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Montezuma’s Treasure - Aztec Gold Bar Discovered


Image of Aztec Gold Bar Montezuma's Gold, Treasure

Montezuma’s Treasure, Aztec Gold Bar From 1500’S Discovered In Mexico City.

Hernán Cortés Had Aztec Treasures Melted Into Gold Bars For Easier Transport Back To Spain. (Courtesy Of Mexico’s National Institute Of Anthropology And History, Archivo Digital, Mna-Inah-Cannon)

New Scientific Analysis Of A Large Gold Bar Found Under A Mexico City Street In 1981 Has Shed Light On Its Centuries-Old Origins. As Mexico’s National Institute Of Anthropology And History (Inah) Announced Last Week, The Precious Metal Was Probably Dropped In A Canal By Spanish Invaders As They Retreated From The Aztec Capital Of Tenochtitlán On June 30, 1520, The Noche Triste, Or “Night Of Sadness.”

Construction Workers Discovered The 4.4-Pound Gold Bar At A Depth Of Some 16 Feet Belowground. X-Ray Fluorescence Analysis Detailed In The January Issue Of Arqueología Mexicana Revealed The Chemical Composition Of The Bar, Providing Data Experts Could Then Align With Other Gold Samples From Known Years, Explains José Luis Ruvalcaba Of The National Autonomous University Of Mexico In A Statement. In This Case, The Composition Of The Gold Bar Was Similar To Those Recovered At Nearby Templo Mayor, The Central Temple Of Tenochtitlán.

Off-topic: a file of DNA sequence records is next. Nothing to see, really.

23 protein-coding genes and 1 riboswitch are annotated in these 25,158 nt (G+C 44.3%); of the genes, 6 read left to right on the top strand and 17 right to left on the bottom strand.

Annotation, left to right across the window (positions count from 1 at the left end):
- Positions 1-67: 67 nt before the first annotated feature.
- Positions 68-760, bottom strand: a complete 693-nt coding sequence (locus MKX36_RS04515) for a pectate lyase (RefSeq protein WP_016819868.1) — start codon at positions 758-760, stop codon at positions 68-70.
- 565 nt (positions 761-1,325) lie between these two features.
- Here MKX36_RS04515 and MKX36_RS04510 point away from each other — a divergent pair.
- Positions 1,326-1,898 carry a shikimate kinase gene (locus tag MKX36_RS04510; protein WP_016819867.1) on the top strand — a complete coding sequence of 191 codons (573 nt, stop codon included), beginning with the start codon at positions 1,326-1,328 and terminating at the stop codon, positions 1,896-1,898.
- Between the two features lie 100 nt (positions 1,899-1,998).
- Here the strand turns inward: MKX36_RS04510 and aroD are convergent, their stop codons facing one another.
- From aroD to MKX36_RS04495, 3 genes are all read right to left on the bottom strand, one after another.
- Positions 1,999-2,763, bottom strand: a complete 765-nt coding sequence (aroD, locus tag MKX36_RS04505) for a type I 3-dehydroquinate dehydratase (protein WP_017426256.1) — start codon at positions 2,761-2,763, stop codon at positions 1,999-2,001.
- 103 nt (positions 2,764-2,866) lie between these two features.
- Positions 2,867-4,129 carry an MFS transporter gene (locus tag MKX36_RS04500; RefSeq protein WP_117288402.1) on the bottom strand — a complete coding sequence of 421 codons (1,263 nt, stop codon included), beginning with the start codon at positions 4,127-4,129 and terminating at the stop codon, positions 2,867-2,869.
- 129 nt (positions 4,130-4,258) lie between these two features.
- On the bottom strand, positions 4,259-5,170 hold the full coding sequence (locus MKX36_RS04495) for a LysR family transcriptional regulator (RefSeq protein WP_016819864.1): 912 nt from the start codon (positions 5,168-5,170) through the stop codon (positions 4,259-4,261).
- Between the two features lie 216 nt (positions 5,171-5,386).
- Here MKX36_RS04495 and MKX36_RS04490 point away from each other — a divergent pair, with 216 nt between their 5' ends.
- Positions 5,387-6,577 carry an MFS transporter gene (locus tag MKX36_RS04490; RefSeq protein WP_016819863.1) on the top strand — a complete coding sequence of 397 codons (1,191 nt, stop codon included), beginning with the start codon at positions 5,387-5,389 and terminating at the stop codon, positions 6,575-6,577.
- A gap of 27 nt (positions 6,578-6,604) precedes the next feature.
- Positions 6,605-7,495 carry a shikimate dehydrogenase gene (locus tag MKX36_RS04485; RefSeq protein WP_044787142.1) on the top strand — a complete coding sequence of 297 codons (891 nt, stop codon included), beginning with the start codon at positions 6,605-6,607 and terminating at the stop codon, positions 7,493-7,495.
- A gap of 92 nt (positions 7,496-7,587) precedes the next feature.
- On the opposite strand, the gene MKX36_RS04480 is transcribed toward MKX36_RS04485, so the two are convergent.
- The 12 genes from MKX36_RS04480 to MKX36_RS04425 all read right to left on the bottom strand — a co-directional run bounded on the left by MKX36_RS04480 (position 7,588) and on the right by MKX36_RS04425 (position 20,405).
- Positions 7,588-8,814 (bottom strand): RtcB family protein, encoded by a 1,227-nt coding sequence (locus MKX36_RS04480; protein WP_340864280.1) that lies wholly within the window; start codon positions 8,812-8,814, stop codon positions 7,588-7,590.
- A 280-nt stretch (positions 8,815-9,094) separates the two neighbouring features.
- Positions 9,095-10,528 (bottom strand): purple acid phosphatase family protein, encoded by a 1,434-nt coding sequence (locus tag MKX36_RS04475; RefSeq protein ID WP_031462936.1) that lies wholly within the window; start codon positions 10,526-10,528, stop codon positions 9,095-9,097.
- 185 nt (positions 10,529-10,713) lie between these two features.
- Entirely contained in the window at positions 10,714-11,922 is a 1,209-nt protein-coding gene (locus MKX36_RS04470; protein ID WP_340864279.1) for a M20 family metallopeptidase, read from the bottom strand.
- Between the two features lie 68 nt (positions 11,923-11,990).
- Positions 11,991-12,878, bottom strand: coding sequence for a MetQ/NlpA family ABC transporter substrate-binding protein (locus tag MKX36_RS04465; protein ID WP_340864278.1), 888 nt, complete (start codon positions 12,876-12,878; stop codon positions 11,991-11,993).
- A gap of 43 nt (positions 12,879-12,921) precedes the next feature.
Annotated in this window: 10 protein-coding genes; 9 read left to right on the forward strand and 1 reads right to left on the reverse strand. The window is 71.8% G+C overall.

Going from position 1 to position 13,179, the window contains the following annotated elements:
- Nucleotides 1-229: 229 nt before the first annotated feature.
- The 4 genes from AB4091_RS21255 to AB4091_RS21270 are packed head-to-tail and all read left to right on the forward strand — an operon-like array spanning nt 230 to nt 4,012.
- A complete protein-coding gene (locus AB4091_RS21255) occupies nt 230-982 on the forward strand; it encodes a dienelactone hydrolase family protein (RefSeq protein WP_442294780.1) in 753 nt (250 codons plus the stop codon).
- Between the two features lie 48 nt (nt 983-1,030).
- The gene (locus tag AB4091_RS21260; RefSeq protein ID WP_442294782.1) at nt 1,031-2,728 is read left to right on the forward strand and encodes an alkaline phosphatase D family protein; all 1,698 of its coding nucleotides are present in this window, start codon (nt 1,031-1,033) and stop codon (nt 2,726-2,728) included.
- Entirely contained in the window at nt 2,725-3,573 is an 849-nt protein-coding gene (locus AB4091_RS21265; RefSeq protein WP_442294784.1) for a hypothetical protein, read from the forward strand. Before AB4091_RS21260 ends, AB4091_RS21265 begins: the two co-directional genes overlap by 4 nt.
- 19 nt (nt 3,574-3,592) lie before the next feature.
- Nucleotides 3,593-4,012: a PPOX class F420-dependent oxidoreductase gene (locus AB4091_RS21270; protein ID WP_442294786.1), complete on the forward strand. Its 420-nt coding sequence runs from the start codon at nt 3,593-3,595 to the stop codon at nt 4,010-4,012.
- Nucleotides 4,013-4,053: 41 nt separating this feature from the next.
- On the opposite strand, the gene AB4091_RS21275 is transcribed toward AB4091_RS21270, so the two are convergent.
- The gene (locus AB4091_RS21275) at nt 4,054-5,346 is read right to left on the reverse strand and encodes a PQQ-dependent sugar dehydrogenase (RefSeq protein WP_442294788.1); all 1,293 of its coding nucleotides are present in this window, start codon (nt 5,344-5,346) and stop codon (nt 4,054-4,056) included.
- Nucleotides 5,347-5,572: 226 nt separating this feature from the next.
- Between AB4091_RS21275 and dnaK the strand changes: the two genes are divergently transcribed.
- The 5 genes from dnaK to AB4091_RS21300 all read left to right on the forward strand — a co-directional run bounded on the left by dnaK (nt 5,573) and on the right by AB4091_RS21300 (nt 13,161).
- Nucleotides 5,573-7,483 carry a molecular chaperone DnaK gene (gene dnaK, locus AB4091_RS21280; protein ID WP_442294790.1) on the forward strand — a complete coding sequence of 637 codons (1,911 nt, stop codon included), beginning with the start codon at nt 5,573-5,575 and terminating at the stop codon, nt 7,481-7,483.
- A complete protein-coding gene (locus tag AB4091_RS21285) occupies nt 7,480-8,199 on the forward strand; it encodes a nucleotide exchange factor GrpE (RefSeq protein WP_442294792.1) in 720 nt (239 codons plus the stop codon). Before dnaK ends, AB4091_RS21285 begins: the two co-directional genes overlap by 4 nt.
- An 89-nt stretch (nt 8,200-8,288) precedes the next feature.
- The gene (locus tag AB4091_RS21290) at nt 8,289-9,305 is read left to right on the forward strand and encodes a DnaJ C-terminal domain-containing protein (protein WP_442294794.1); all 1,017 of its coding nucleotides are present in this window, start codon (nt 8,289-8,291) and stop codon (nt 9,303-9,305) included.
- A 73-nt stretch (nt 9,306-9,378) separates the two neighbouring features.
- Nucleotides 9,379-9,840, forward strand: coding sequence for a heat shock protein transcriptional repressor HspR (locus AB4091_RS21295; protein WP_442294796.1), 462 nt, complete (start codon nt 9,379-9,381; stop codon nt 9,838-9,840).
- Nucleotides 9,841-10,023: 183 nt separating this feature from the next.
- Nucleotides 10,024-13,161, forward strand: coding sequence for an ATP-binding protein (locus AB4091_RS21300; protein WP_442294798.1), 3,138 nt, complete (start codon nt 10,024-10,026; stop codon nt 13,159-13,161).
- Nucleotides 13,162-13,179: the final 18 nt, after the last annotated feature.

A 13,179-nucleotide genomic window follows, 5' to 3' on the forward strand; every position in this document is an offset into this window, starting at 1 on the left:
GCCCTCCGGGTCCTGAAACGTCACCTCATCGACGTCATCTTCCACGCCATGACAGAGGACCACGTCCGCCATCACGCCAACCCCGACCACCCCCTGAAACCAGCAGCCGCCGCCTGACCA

“The Golden Bar Is A Unique Historical Testimony To A Transcendent Moment In World History,” Archaeologist Leonardo Lopez Lujan, Who Is Leading Excavations At Templo Mayor, Tells Reuters’ David Alire.

Last Updated 02/12/2021

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